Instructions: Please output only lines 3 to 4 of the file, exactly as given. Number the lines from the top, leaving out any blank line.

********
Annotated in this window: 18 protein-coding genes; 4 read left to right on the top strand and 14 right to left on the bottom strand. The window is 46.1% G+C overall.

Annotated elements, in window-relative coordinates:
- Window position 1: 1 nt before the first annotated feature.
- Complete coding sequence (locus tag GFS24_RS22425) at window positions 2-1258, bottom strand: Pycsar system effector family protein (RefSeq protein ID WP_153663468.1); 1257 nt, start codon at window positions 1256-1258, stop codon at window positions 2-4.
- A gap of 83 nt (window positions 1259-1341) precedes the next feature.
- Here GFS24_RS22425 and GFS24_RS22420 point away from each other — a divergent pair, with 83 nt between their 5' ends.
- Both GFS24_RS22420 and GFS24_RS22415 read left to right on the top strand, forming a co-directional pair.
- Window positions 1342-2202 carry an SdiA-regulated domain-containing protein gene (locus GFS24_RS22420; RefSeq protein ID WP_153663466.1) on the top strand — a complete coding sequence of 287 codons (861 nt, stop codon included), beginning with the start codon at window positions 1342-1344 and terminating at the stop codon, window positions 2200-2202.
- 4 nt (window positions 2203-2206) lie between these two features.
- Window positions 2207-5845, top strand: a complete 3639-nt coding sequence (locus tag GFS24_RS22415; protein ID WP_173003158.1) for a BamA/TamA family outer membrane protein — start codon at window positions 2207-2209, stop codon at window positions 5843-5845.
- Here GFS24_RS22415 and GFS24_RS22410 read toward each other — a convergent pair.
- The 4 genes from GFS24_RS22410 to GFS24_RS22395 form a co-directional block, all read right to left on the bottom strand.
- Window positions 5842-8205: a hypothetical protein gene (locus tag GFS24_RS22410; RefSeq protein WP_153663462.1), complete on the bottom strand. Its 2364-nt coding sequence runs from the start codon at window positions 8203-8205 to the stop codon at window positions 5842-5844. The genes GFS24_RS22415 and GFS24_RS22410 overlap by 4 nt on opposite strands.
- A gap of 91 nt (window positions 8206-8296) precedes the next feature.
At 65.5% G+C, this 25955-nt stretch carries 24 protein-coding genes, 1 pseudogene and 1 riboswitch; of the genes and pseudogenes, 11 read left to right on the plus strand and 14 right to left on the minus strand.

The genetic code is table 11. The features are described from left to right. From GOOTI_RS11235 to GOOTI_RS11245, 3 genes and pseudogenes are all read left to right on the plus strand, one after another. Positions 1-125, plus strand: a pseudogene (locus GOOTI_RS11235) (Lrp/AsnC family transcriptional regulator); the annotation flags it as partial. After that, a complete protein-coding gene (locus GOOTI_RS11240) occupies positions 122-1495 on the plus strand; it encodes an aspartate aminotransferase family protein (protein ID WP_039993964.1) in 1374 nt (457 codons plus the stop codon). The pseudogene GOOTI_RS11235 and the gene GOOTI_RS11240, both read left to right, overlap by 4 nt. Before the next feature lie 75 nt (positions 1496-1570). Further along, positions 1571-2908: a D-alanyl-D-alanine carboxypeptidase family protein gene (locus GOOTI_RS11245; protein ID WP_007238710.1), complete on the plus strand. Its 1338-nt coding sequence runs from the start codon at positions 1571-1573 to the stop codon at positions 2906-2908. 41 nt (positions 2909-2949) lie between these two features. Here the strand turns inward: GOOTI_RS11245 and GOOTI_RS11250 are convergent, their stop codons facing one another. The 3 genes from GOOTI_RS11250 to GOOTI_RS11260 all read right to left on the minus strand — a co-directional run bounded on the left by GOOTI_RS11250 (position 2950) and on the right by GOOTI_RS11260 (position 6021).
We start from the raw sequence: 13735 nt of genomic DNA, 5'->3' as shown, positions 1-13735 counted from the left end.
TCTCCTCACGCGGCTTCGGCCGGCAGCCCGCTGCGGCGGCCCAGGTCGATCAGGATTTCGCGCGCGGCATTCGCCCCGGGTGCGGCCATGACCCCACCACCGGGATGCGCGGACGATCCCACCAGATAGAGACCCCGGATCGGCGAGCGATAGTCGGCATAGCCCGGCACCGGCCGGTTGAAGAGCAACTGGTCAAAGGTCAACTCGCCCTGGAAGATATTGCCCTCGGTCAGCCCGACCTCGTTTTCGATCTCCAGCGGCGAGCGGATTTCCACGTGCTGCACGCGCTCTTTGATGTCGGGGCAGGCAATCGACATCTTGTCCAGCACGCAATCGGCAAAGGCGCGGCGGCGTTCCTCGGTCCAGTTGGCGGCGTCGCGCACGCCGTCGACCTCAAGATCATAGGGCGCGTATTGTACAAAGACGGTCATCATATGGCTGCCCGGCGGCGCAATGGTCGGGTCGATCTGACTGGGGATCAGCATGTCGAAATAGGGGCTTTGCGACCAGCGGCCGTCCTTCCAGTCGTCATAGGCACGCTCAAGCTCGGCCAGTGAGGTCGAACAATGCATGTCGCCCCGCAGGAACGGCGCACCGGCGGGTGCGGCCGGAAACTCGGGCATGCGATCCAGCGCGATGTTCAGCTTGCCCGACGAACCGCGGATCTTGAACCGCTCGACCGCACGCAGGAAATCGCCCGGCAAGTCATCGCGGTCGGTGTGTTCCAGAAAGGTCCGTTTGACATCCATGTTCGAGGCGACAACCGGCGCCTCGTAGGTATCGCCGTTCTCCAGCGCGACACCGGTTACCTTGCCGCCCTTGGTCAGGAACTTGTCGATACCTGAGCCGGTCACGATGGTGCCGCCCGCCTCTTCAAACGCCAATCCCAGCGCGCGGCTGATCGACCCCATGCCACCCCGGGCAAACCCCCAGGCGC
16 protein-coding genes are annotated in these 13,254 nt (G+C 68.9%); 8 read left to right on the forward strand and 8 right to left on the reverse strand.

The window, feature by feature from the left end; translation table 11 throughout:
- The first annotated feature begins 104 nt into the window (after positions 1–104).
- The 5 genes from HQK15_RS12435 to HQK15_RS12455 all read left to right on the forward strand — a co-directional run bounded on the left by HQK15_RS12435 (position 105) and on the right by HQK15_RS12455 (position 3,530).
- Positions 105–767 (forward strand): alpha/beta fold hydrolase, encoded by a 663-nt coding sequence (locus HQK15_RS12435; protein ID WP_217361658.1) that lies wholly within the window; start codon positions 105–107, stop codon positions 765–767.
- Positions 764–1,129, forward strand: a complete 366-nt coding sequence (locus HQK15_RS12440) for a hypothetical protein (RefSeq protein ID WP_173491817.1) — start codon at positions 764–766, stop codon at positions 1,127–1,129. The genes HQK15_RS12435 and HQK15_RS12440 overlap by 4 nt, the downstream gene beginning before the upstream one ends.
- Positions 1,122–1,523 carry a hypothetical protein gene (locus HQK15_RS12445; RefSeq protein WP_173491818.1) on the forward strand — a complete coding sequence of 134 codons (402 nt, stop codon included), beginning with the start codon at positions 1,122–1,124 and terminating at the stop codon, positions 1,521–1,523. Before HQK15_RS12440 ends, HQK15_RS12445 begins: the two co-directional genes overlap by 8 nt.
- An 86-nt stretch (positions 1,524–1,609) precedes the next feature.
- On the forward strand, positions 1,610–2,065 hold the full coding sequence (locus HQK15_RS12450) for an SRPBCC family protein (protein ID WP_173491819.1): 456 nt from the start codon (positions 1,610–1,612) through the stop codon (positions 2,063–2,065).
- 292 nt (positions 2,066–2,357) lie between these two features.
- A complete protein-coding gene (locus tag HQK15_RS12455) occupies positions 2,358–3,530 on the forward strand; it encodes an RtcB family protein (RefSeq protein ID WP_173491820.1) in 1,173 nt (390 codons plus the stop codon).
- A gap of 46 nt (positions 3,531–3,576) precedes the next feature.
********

- Window position 1: 1 nt before the first annotated feature.
- Complete coding sequence (locus tag GFS24_RS22425) at window positions 2-1258, bottom strand: Pycsar system effector family protein (RefSeq protein ID WP_153663468.1); 1257 nt, start codon at window positions 1256-1258, stop codon at window positions 2-4.